Among the most widely available Shaw Brothers movies back in the days of grainy VHS, Five Element Ninjas (also known as Chinese Super Ninjas) was once a firm favourite for old school fans of grindhouse chopsocky fare but in recent years has proven more divisive. Back in the early Eighties the Shaw Brothers were going through a rough patch with slicker, more contemporary productions from rival studios stealing their box office thunder. Hence the studio's chief action auteur, Chang Cheh, set out to put pack theatres with an attack plan of action, action and more action.
Beard-stroking martial arts master Ying Chung and his students, including cocky young buck Xiao Tian Hao (Ricky Cheng Tien-Chi), fend off a challenge from rival Chief Hong (Chan Shen) who then introduces his Japanese ally. The samurai slays one student but is bested by bare-knuckle hero Liang Zhi Sheng (Lo Meng). Disgraced, the swordsman commits suicide but not before warning his Ninja clan will take revenge. Sure enough, ninja master Kembuchi Mudo (Chan Wai-Man) has his Five Element ninja divisions: Gold, Fire, Earth, Water and Wood ambush and kill each of Ying's best students until only Tian Hao and Zhi Sheng are left. While Master Ying recuperates from a poison attack, nice guy Zhi Sheng brings home Ah Shun (Chen Pei-Hsi), a sweet young maid whose uncle tried to force her into prostitution. Xiao Tian Hao inexplicably takes against the girl and goes out of his way to belittle, annoy and bring her to tears. But wouldn't you know, the misogynist's suspicions prove right. In time Ah Shun reveals she is really Junko, a seductive ninja spy in sexy fishnet tights and a miniskirt - ninja attire that is one-hundred percent historically accurate. Don't let anyone tell you different! A surprise ninja attack sees Zhi Sheng and Master Ying dead, their temple in flames and Tian Hao on the run in search of someone to help him take revenge.
Cherished by some fans as an unpretentious action epic, derided by others as yelping chopsocky nonsense, Five Element Ninjas is too entertaining to be a "bad" movie per se but so steadfastly macho it comes across rather camp. Chang Cheh was entirely sincere in his admiration for a very stoic, very male set of chivalric values. Consequently his films leave no room for irony, subversion or wit which means many have not dated as well as those of less famous contemporaries like Chu Yuan, Sun Chung or Lu Chin Ku. Compare the comic book anti-Japanese sentiment here with the more nuanced, sophisticated and positive message espoused in Heroes of the East (1979), another Shaw Brothers film directed by Chang's one-time martial arts choreographer Lau Kar-Leung, a far more progressive filmmaker. There conflict arises through cultural misunderstanding while martial arts provide the path towards mutual respect. By contrast in Five Element Ninjas the Chinese heroes remain befuddled by the kamikaze attitude of the Japanese who come across like ruthless, inscrutable robots. Chang draws the art of Ninjitsu, with all its sneaky trickery, as the embodiment of Nipponese evil. At a time when every other Shaw Brothers movie had feisty, faceted kick ass heroines, Chang typically serves up a lone female character who vacillates from sobbing doormat to treacherous vamp. Strangely, Chang establishes Junko as an interestingly conflicted character, forced to betray men she actually likes and hopelessly enamoured with smirking prankster Tian Hiao, but swiftly loses interest as the hero exhibits zero interest in her plight.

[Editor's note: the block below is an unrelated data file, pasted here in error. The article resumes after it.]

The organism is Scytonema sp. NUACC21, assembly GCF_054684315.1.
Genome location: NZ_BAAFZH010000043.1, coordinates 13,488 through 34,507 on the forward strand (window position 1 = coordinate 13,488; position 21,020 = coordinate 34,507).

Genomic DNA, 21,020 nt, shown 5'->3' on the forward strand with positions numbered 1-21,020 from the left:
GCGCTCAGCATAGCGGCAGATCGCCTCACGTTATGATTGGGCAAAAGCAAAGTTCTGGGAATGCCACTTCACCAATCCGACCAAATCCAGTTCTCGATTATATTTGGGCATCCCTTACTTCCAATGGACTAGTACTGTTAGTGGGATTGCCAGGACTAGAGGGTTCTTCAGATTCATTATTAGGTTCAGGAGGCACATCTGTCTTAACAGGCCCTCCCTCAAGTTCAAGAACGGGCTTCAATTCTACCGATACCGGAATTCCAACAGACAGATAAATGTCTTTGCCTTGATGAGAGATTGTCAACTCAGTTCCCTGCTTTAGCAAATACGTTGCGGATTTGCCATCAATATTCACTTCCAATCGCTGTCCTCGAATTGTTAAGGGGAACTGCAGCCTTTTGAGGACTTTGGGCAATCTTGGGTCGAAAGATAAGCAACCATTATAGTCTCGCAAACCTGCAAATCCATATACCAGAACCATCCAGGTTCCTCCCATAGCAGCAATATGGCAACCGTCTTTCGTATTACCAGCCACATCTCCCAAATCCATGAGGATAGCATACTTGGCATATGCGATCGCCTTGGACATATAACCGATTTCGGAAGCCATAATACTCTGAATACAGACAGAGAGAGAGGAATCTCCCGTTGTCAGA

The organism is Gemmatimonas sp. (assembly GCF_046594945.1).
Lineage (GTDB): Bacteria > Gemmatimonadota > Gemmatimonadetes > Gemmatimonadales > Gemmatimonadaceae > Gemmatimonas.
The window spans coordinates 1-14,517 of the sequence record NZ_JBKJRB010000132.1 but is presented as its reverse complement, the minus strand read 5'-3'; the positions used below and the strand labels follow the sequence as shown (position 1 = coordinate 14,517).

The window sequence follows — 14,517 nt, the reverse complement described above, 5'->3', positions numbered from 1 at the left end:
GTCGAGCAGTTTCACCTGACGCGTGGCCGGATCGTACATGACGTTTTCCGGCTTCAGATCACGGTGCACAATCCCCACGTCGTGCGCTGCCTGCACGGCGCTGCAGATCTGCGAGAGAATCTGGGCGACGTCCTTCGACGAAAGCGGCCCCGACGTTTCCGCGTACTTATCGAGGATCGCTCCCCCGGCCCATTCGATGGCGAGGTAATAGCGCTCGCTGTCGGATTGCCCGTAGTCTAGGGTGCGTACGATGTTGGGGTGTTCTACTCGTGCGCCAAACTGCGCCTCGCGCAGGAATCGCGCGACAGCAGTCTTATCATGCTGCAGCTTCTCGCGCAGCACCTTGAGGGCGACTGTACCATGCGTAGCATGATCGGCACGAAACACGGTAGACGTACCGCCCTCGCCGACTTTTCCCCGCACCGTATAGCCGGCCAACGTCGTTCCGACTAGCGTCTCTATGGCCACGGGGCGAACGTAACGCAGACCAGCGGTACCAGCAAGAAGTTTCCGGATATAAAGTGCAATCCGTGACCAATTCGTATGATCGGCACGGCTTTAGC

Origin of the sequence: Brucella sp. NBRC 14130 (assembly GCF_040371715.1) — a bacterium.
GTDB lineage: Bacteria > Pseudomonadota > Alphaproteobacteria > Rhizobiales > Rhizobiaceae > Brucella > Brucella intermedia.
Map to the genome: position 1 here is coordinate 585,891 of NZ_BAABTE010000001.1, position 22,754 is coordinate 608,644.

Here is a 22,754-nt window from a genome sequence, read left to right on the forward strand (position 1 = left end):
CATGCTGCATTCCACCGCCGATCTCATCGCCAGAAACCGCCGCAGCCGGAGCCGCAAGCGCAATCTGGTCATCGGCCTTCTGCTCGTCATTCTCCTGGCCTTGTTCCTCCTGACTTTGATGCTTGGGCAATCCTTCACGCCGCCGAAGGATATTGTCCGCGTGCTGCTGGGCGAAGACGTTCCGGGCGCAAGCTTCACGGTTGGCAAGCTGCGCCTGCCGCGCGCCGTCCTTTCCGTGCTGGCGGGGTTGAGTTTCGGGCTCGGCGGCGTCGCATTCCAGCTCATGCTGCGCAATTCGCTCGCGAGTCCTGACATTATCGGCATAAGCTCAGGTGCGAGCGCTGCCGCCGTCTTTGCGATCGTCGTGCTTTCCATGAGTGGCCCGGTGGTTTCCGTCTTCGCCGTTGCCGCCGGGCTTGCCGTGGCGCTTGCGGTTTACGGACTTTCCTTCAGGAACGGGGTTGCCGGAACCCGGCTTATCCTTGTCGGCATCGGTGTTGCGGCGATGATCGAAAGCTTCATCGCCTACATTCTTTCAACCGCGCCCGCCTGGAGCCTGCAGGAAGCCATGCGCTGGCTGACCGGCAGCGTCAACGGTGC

Still, one can't despise a hamburger for not being a steak dinner. Choreographed by star Ricky Cheng Tien-Chi the action sequences are undeniably energetic and exhilarating. They are also very gory although sub-standard special effects render scenes where a ninja in chains is pulled apart and one character fights on with his intestines spilling out less impressive than they sound. Chang tailored Five Element Ninjas as a showcase for the remarkably agile Tien-Chi. At age six the Taiwanese born actor joined the famous Peking Opera School where he spent twelve years. He worked on several films with Chang Cheh, notably surreal quasi-Christ parable The Weird Man (1983) and the all-star favourite Shanghai 13 (1985), but despite good looks and athletic prowess never graduated to the big leagues of stardom. Possibly because his screen persona while meant to be charmingly irreverent came across as bratty and annoying. After Shaw Brothers shut down Tien-Chi stuck by Chang through his run of indie horror films, e.g. Attack of the Joyful Goddess (1983) and Nine Demons (1984). He was last seen battling vampires in 5 Venoms vs. Wu Tang (1986). As for his character, well you know what they say. No sooner does one martial arts master die then another one happens along. Upon studying the secrets of Ninjitsu - which the film hastens to remind the audience was originally an ancient Chinese martial art, in a "fuck you Japan" kind of way - Xiao Tian Hao teams up with four colourless sidekicks to battle through gold, fire, wood, water and earth ninjas in labored video-game fashion. Ho and indeed hum. For the record, the definitive Hong Kong ninja movies are Duel to the Death (1982) (probably the greatest ninja movie ever made) and Ninja in the Dragon's Den (1982). Both boast superior action sequences and far more ambitious plots although the pulpy Ninja Hunter (1984) is great fun too.